2 Antibacterial Rinses To Help Reduce Menstruation Gingivitis

Posted on: 4 May 2016
Gingivitis can often occur at any point in time in your life. This form of gum disease is characterized by red and swollen gums. However, gingivitis is also commonly experienced during a women's menstrual cycle. A few days before your cycle starts up you may notice a change in your oral health. These symptoms are caused by the change in hormones throughout your body. Your fluctuating hormonal levels create a breeding ground for bacteria.
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Naturally White: Brighten Your Teeth With A Couple Of Items From The Kitchen

Posted on: 14 April 2016
Thanks to coffee, tea, soda, and other teeth stainers, yellow teeth have become an epidemic. As a result, there are whitening pastes, gels, and rinses everywhere you look. But sometimes these products just don't cut it -- and you can't always get to the dentist to have your teeth professionally whitened. But don't let your teeth turn yellow in these hard times. Instead, head to the kitchen, and whiten your teeth using a couple of items from your kitchen.
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Invisalign Vs Braces: Pros And Cons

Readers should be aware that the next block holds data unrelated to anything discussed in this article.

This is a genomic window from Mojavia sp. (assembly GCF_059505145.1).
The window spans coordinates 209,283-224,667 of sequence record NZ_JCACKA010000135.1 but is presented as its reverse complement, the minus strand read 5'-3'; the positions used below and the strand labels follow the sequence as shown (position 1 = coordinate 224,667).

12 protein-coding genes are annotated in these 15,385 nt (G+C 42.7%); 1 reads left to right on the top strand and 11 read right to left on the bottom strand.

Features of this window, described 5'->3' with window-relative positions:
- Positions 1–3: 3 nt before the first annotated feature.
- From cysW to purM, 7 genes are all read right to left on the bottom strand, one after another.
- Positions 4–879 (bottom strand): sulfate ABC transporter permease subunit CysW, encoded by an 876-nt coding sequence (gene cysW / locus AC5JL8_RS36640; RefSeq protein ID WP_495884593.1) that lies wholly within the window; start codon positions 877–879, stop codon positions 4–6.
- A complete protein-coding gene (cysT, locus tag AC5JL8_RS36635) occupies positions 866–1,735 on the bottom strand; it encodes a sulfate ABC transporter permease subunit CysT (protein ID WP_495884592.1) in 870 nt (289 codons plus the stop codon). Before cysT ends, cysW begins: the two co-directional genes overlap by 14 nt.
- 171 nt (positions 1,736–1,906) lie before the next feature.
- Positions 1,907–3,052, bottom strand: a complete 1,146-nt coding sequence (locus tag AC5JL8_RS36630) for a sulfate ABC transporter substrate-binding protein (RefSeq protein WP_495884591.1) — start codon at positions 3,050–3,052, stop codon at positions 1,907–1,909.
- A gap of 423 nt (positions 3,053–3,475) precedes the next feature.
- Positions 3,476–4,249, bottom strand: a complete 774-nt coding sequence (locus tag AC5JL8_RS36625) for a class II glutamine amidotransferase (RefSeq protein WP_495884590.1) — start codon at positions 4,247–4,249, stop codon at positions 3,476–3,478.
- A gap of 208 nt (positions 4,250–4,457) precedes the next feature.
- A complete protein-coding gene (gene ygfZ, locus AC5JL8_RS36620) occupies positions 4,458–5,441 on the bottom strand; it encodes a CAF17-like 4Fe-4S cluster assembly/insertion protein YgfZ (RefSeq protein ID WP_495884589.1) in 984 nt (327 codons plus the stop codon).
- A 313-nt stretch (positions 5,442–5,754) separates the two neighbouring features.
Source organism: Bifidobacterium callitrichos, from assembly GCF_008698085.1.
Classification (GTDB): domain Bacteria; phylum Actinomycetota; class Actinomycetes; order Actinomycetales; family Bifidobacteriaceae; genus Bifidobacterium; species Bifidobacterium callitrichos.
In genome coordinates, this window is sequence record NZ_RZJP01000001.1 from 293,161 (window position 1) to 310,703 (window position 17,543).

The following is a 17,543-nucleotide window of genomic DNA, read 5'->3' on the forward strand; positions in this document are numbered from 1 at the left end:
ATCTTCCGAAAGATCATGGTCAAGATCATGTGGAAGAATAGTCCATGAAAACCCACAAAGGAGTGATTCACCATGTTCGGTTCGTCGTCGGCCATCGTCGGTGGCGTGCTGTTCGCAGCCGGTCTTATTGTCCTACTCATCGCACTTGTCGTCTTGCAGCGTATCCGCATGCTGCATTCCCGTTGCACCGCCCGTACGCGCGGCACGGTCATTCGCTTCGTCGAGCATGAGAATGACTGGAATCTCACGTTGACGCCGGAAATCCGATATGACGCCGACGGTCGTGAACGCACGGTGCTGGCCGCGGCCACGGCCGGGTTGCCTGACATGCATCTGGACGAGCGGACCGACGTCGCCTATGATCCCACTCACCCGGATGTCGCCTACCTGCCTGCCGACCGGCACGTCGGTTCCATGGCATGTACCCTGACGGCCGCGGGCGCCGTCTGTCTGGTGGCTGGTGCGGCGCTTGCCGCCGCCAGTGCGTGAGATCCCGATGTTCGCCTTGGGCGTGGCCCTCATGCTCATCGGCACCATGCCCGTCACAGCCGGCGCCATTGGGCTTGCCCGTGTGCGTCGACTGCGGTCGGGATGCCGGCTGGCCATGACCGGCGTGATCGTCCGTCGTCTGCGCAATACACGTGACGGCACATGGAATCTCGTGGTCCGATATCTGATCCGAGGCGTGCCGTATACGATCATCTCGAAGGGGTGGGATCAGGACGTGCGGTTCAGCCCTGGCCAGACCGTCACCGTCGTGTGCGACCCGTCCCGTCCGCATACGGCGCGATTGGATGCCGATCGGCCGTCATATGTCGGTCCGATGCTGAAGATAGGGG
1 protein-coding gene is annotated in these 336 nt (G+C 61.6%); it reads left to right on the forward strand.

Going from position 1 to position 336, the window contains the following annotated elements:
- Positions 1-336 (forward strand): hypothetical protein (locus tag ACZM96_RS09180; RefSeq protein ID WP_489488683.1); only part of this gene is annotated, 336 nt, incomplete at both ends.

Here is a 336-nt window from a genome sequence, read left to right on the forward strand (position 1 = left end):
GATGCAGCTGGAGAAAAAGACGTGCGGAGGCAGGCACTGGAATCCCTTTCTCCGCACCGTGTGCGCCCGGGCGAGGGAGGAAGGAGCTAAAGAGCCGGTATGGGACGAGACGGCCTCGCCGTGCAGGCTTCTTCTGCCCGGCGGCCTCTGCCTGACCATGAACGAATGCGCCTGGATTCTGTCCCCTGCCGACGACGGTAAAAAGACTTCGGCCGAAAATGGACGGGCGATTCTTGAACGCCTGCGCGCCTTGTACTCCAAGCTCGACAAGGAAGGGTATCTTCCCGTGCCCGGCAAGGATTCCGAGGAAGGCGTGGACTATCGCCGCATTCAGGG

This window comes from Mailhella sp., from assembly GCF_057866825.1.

Posted on: 28 March 2016
So your dentist has told you that you need some work done, and that you have a choice of either Invisalign or standard braces. Well, having the choice is a good thing, no doubt. But how do you decide what is best for you? What are the pros and cons of each? Read on to find out. Invisalign Pros The Invisalign system is known for being quick and effective, as well as nearly invisible.
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3 Things GERD Sufferers Need to Know About Tooth Loss

Posted on: 2 March 2016
Gastroesophageal reflux disease (GERD) happens when your stomach acid enters your esophagus and mouth instead of staying in your stomach where it belongs. This can lead to problems like a sore throat, heartburn or difficulty swallowing, but it can also lead to dental problems like tooth loss. Here are three things people with GERD need to know about tooth loss. Why does GERD cause tooth loss? Your stomach lining is able to withstand the effects of your stomach acid, but your teeth aren't.
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